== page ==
- Energy efficiency is an attractive stimulus investment: previous energy efficiency stimulus packages have generated 18 new jobs per US$1m invested.
- The energy efficiency sector provides good, lasting jobs in the wake of a crisis: since the 2008 global economic crisis, the clean energy sector has added 11 million jobs.
- Clean mobility
Promote clean and shared transport for connected, accessible cities
- The transport sector can deliver a fifth of cities’ carbon reduction potential, but with global ridership down 50-90%, the pandemic has struck a serious blow to public transport.
- Public transport is an essential component of the transition towards low-carbon, resilient, safe and equitable urban environments.
- In a depressed economy, the high cost of car ownership will weigh heavily on households who have seen their incomes reduced as a result of the pandemic. Good public transport, as well as expanding the options for active transport such as cycling and walking, can boost the purchasing power of households by considerably lowering their transport costs.
- Post-COVID-19 public transport schemes come with attractive multipliers: in Europe, urban rail and bus rapid transit schemes, electric vehicle (EV) manufacturing, and the expansion of EV charging networks can deliver a gross value-add of about US$2 for every US$1 invested.
- Investing in public transport can create good, long-term jobs quickly: spending US$1m on EV and public transport jobs can create between 15 and 28 jobs, compared to 8 jobs in road building for the same level of investment.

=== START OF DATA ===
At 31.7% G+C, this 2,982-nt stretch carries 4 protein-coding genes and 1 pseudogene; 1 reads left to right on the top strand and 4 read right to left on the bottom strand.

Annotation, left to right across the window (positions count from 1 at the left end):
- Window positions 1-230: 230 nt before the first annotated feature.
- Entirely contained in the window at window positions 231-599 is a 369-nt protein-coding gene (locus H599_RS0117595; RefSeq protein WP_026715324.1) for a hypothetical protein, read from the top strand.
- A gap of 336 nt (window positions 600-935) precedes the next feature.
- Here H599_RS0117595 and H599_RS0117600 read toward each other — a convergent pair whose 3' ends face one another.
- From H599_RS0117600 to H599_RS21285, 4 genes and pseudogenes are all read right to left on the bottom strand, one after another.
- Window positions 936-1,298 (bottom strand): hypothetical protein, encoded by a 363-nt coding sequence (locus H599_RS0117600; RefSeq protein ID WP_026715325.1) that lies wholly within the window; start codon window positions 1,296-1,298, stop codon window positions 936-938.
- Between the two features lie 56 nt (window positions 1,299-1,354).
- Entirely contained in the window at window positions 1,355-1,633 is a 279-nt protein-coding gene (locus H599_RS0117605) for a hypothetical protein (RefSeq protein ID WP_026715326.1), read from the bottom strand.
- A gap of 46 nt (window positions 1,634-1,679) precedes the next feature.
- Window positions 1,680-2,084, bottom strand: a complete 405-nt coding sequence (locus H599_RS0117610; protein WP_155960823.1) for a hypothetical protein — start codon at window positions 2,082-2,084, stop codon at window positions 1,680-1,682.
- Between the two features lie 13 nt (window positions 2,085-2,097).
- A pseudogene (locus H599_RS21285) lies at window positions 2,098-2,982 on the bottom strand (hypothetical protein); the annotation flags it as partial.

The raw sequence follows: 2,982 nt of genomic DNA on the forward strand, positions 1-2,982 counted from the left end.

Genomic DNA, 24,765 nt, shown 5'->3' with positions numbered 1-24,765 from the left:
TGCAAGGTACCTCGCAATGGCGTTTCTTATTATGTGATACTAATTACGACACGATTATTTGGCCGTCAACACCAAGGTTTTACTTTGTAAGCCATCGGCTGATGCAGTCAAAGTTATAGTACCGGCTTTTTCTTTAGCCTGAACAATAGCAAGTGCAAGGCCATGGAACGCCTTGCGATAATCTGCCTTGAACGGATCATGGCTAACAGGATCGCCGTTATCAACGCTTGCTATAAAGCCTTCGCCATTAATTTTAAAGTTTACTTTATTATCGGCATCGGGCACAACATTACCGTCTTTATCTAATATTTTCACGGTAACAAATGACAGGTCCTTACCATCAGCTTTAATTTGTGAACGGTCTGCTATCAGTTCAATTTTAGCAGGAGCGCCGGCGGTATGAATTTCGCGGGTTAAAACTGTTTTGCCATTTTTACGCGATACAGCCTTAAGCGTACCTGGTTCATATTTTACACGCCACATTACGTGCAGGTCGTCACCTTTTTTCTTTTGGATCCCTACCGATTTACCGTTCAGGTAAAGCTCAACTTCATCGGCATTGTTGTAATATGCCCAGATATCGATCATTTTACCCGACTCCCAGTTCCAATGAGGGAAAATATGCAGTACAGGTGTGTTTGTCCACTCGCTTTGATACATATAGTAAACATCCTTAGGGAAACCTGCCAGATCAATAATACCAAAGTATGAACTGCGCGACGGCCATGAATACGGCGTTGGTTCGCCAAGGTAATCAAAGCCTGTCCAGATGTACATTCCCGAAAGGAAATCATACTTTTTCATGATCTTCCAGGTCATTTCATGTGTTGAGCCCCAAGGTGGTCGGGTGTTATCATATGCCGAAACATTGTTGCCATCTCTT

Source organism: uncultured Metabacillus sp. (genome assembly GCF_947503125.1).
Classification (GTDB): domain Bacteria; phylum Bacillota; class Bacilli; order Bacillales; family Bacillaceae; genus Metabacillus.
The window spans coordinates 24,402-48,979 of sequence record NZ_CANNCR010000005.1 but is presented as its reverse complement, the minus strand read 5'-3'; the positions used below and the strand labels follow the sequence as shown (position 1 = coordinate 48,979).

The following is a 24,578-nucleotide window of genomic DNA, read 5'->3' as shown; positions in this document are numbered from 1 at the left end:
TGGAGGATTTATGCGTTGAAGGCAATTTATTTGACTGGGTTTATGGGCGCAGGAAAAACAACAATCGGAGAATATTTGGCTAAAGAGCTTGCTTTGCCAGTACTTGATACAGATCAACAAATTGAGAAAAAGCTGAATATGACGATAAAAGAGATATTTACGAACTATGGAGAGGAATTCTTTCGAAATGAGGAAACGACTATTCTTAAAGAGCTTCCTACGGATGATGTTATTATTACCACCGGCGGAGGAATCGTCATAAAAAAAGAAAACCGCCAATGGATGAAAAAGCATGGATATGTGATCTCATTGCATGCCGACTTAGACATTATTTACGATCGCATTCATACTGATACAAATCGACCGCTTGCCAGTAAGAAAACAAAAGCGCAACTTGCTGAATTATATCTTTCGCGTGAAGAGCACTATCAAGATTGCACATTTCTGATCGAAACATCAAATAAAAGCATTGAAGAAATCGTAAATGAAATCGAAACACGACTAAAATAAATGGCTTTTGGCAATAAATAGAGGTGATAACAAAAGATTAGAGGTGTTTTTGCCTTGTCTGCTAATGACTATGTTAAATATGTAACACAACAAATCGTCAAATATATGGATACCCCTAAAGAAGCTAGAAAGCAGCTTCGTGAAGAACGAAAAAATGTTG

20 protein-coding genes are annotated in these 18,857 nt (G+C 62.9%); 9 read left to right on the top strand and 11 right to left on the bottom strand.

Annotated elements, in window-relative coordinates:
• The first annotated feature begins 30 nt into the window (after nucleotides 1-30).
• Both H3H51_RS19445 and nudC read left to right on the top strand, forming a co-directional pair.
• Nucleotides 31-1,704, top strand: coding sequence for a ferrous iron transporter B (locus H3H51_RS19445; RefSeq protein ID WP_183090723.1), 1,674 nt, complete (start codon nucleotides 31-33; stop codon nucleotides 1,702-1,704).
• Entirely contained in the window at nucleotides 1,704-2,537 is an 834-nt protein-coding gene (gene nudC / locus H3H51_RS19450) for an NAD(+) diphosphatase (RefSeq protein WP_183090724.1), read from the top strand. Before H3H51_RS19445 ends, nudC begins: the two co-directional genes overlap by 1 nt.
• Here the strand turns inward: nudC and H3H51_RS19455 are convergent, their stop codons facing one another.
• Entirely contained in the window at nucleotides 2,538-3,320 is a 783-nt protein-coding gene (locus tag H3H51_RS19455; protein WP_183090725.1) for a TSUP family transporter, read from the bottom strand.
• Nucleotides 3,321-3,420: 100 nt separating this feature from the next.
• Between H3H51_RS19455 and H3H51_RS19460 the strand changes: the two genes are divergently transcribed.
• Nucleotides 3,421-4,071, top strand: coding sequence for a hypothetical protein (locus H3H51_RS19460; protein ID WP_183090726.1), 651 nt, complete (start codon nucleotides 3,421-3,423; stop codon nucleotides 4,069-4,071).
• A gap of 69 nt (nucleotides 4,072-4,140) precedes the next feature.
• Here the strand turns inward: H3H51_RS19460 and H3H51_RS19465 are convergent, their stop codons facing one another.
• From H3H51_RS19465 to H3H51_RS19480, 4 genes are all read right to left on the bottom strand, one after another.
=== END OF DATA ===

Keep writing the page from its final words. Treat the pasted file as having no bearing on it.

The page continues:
Compact, transit-oriented developments with high quality public transport and active transport options provide much more equitable access to jobs, education and essential services than sprawling, car-dominated urban landscapes.
- Renewable energy
Invest in renewable energy generation and electrification for low-carbon cities
- Decarbonising urban electricity could deliver half of the technically feasible abatement potential in cities by 2050.
- Renewable energy is still competitive, even during a pandemic: despite the recent fall in fossil fuel prices, renewable power is cheaper than fossil fuel-based thermal power generation in many major markets.
- Renewable energy has been shown to be an important driver of job creation after a crisis, boosting spending and increasing short-term GDP multipliers.